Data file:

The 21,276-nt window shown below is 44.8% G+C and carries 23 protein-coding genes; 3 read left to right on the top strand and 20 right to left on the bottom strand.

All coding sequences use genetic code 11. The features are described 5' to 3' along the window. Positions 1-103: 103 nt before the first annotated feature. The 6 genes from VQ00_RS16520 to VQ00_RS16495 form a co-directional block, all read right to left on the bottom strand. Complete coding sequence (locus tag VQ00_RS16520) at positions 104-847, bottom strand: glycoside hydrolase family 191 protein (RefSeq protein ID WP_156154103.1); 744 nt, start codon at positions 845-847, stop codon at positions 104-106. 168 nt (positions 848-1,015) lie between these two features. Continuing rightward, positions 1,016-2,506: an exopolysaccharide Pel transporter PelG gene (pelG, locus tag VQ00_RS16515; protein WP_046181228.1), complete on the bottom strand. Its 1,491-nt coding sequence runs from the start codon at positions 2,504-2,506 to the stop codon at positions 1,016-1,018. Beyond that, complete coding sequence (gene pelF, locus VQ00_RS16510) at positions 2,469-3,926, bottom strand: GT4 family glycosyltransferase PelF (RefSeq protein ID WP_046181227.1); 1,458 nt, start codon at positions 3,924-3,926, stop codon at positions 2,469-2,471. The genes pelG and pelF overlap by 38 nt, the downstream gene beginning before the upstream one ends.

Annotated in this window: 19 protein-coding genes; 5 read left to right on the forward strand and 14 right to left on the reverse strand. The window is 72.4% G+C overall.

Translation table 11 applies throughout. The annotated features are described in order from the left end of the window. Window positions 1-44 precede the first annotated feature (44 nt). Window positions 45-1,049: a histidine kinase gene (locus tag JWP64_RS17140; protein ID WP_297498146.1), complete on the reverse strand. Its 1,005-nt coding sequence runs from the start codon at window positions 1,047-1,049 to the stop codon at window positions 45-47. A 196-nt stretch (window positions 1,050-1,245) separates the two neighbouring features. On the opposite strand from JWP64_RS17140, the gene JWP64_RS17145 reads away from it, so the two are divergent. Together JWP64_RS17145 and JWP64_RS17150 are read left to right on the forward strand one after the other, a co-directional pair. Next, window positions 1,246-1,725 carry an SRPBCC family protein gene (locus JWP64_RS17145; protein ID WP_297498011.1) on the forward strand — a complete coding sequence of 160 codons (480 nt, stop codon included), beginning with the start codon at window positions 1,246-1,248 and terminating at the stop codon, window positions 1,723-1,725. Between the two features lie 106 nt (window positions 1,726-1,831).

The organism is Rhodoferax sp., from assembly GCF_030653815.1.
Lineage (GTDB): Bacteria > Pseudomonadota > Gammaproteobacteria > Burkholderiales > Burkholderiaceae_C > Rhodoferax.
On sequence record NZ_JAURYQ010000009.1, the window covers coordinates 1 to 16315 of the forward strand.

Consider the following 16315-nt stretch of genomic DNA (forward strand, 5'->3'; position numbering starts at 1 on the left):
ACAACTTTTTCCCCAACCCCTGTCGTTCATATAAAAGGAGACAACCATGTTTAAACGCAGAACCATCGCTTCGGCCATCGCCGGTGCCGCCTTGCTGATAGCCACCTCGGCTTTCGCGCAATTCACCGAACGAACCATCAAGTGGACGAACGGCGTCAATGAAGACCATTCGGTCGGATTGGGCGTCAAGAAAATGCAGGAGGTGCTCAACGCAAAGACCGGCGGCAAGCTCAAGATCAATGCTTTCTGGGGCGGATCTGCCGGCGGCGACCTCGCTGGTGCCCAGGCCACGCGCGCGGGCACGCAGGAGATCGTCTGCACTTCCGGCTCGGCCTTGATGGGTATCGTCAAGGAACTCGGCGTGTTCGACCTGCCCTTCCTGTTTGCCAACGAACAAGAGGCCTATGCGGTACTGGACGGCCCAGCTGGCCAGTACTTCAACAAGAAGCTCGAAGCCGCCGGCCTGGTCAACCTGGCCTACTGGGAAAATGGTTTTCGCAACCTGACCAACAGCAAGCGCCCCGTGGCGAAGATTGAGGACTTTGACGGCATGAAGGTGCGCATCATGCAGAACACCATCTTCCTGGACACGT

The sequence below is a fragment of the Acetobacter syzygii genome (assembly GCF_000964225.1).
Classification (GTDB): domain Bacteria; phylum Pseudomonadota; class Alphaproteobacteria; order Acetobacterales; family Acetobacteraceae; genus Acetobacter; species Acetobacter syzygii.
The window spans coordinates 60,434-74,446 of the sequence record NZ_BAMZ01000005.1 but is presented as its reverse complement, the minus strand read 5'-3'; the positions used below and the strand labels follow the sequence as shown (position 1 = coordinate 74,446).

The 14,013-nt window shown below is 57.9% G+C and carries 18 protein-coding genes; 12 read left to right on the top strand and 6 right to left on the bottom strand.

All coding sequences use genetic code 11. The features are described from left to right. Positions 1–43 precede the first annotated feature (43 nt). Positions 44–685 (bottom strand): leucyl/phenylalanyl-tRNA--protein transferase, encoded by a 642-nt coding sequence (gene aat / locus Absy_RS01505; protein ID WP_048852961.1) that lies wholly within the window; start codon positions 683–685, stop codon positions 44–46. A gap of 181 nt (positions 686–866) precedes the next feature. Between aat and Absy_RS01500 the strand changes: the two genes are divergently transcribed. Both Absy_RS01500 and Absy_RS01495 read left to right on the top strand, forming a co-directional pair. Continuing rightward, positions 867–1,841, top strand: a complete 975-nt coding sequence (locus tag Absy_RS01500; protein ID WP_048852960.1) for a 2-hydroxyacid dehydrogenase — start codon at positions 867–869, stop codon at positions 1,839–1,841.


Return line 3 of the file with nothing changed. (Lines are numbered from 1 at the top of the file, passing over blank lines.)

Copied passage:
Annotated in this window: 19 protein-coding genes; 5 read left to right on the forward strand and 14 right to left on the reverse strand. The window is 72.4% G+C overall.